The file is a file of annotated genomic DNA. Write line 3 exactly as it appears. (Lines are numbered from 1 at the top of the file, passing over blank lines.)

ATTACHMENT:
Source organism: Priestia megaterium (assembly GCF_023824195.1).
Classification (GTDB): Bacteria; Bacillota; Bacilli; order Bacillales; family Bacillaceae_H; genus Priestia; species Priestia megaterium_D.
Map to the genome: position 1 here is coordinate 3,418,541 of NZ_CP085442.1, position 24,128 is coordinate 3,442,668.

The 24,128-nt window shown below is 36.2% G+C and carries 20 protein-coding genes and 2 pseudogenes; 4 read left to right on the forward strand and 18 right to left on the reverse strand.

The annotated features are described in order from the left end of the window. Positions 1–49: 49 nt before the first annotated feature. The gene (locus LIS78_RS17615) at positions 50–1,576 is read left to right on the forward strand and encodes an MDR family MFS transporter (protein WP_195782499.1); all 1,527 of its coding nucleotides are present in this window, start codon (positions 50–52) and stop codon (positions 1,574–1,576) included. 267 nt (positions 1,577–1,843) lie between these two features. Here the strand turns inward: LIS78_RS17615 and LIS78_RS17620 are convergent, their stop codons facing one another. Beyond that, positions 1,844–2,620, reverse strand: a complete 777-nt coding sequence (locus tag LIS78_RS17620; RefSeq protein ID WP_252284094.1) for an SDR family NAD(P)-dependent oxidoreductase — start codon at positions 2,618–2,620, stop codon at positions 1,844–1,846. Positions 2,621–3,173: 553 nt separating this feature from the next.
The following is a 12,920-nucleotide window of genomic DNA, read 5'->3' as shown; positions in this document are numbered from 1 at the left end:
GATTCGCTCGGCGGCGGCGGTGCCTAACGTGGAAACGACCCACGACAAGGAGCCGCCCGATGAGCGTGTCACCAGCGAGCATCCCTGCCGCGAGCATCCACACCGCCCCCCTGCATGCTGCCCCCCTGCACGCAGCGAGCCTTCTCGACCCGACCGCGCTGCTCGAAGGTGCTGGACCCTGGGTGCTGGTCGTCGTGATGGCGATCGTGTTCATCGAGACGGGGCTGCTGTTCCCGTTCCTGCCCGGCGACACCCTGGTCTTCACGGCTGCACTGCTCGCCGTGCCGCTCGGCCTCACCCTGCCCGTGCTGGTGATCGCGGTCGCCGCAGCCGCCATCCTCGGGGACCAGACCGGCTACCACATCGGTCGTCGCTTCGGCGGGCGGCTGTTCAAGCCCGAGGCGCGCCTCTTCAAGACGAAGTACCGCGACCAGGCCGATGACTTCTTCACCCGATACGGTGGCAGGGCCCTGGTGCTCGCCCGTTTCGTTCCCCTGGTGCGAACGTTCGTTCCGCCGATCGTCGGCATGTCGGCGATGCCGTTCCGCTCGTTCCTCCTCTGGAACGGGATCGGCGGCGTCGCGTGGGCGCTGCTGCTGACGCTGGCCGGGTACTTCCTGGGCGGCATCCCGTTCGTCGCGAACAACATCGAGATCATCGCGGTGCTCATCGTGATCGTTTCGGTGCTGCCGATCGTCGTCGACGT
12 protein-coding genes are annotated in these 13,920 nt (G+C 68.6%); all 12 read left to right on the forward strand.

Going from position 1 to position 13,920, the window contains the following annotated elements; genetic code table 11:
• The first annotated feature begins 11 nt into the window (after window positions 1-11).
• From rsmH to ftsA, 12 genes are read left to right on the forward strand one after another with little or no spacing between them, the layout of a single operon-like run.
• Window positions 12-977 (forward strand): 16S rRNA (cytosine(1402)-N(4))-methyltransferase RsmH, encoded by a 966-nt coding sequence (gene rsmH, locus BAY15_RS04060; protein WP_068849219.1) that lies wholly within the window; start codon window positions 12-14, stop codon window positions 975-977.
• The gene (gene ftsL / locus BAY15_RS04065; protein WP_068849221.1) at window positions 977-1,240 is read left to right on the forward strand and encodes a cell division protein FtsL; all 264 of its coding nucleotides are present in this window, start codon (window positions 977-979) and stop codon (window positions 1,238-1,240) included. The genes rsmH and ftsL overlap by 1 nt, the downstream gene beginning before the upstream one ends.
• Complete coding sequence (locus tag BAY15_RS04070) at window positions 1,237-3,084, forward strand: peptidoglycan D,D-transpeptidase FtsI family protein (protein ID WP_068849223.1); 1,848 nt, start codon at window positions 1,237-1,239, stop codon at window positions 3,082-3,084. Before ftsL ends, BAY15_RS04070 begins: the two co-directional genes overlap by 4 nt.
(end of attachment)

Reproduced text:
Map to the genome: position 1 here is coordinate 3,418,541 of NZ_CP085442.1, position 24,128 is coordinate 3,442,668.